Monash Uni's graphene filter may enable ultra-fast liquid filtration

The graphene-based filter can be commercially produced and works nine times faster than current leading commercial filter units.
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Monash Uni's graphene filter may enable ultra-fast liquid filtration

In a world first, Australian researchers have developed a graphene-based filter that can be commercially produced, and works nine times faster than current leading commercial filter units.

Researchers at Monash University and the University of Kentucky developed the new graphene filter, which is strong and stable enough to be used for extended periods of time in the harshest corrosive environments, yet requiring less maintenance than other filters on the market.

Graphene is a lattice of carbon atoms so thin that it can be considered to be two-dimensional. The new filter made from this material can filter out anything bigger than one nanometre, which is about 100,000 times smaller than the width of a human hair.

Particular advantages of graphene-based membranes include ultrafast water transport, and precise molecular sieving of gas and dissolved molecules, which makes it a great material for separation of materials.

By enabling both low-maintenance and accelerated filtration of water, this technology could help mitigate one of the most urgent crises currently facing parts of the world, which is a lack of access to safe, clean water.

While the capabilities of graphene filters have been known for years, they have been difficult and expensive to produce this far: most graphene filters could only be used on a small scale in the lab. This is the first time that a graphene filter has been developed that can be produced on an industrial scale.

Associate Professor Mainak Majumder from Monash University led the research team. According to him, the key to making the filter was developing a viscous form, the discotic nematic phase of graphene oxide, that could be spread very thinly with a blade to form highly ordered, continuous and thin films of multi-layered graphene oxide on a support membrane.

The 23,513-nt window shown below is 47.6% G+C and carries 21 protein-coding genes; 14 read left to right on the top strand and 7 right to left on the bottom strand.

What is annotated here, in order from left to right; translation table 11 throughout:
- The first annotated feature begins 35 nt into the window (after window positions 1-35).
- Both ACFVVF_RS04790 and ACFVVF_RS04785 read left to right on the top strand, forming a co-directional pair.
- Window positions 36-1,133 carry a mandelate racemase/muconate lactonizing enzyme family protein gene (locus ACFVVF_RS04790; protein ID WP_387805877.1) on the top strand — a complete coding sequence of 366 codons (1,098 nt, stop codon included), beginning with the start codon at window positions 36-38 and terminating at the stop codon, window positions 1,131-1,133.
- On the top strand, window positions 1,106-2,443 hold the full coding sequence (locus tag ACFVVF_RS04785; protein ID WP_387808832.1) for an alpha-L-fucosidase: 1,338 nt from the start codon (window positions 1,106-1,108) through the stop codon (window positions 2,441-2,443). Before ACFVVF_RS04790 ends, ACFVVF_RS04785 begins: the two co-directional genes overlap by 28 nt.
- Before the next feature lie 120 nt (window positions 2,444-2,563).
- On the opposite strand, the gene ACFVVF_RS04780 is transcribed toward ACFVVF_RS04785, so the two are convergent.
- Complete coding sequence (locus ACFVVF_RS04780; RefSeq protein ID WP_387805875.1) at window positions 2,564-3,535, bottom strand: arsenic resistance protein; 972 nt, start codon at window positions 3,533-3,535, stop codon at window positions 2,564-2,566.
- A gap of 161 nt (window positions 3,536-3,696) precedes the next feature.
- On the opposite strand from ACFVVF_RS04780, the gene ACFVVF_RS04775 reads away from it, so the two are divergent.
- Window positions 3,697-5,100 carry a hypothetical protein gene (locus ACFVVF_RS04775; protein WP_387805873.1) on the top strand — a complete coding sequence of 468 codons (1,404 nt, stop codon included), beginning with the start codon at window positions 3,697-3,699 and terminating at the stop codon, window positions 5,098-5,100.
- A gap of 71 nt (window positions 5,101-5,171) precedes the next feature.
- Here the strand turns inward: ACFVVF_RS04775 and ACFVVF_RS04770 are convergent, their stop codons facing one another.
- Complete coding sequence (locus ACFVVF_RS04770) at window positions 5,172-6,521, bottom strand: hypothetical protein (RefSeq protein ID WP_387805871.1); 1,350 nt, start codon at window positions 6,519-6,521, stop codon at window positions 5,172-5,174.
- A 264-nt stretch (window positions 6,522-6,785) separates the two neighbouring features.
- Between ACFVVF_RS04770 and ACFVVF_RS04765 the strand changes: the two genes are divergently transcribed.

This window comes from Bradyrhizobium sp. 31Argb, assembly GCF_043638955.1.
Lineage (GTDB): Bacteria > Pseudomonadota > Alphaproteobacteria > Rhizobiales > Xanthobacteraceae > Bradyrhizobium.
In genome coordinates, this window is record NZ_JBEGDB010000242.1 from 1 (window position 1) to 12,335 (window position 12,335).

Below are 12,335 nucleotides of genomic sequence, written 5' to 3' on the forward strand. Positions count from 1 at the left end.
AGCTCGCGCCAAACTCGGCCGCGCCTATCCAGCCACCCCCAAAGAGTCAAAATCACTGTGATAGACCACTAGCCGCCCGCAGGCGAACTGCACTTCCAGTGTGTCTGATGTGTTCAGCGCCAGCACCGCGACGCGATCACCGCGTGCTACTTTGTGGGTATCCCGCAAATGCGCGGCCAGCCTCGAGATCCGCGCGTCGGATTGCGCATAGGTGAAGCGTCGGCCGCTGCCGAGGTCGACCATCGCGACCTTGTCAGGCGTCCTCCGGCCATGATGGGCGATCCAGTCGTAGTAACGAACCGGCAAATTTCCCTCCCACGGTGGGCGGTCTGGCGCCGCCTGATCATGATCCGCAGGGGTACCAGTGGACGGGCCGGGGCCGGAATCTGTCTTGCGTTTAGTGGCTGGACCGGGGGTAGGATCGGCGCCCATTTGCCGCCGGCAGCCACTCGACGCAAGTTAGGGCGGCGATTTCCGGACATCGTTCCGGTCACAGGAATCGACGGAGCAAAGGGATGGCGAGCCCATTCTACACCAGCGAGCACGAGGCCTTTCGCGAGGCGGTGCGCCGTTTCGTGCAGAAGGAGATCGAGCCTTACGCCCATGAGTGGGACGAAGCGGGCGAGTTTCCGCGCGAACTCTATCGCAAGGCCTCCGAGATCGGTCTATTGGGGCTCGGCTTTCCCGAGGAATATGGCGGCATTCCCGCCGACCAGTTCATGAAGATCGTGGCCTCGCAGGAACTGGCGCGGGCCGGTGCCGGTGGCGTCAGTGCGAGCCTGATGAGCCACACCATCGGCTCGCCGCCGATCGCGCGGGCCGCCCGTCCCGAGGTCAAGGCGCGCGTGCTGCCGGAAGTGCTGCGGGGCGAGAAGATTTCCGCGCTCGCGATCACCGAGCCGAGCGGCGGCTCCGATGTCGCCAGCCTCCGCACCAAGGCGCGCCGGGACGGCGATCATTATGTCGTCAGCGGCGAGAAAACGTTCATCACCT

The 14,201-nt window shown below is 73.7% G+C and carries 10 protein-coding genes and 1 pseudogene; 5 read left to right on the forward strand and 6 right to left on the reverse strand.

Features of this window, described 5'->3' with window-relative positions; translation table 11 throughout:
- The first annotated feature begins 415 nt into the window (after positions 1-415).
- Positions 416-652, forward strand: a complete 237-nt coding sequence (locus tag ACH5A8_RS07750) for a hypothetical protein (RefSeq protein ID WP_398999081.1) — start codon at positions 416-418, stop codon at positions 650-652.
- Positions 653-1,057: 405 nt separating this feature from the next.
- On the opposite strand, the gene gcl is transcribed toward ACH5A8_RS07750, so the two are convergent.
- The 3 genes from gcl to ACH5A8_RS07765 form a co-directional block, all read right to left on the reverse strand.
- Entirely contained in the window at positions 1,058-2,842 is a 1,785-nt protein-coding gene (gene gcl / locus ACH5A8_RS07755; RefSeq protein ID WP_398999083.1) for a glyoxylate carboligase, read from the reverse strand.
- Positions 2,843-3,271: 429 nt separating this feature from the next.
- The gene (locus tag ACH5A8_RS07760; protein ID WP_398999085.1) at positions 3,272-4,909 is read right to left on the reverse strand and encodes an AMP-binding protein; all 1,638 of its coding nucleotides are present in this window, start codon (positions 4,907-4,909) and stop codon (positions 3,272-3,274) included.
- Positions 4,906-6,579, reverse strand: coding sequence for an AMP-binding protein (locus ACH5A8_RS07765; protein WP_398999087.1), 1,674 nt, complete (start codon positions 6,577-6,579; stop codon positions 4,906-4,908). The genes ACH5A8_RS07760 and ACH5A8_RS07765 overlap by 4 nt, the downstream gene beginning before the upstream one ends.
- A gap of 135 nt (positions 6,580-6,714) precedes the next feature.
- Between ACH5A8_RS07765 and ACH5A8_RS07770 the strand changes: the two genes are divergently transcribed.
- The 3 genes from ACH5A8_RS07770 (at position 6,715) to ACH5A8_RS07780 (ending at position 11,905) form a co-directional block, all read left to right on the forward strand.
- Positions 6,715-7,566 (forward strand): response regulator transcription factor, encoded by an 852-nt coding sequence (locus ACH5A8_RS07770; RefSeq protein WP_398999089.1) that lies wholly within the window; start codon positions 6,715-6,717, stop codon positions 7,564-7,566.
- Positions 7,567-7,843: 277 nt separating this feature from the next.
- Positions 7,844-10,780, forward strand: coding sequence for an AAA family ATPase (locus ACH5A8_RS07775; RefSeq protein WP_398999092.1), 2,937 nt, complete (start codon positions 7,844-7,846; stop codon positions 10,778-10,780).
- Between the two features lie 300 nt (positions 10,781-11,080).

“This technique creates a uniform arrangement in the graphene, and that evenness gives our filter special properties,” Associate Prof Majumder said.

In addition, this technique allows the filters to be produced much faster and in large sizes, 13 by 14 cm2 in less than five seconds, which means these graphene filters can be produced for commercial applications. It is possible during manufacturing to control the thickness of the filter, and get a sharper cut-off in separation. Additionally, only water needs to be used as the casting solvent, making the manufacturing process more cost-effective and environmentally friendly.

This filter works with substances other than water — it can be used to filter chemicals, viruses or bacteria from a range of liquids, whether it be dairy products, wine, or pharmaceuticals.

This development has gathered interest from commercial players in the United States and the Asia Pacific, which are the largest and fastest-growing markets for nano-filtration technologies.

The team’s research was supported by industry partner Ionic Industries, as well as a number of Australian Research Council grants.

The next step will be to get the graphene-based filter on the market, with Ionic Industries testing how the filter fares against specific contaminants.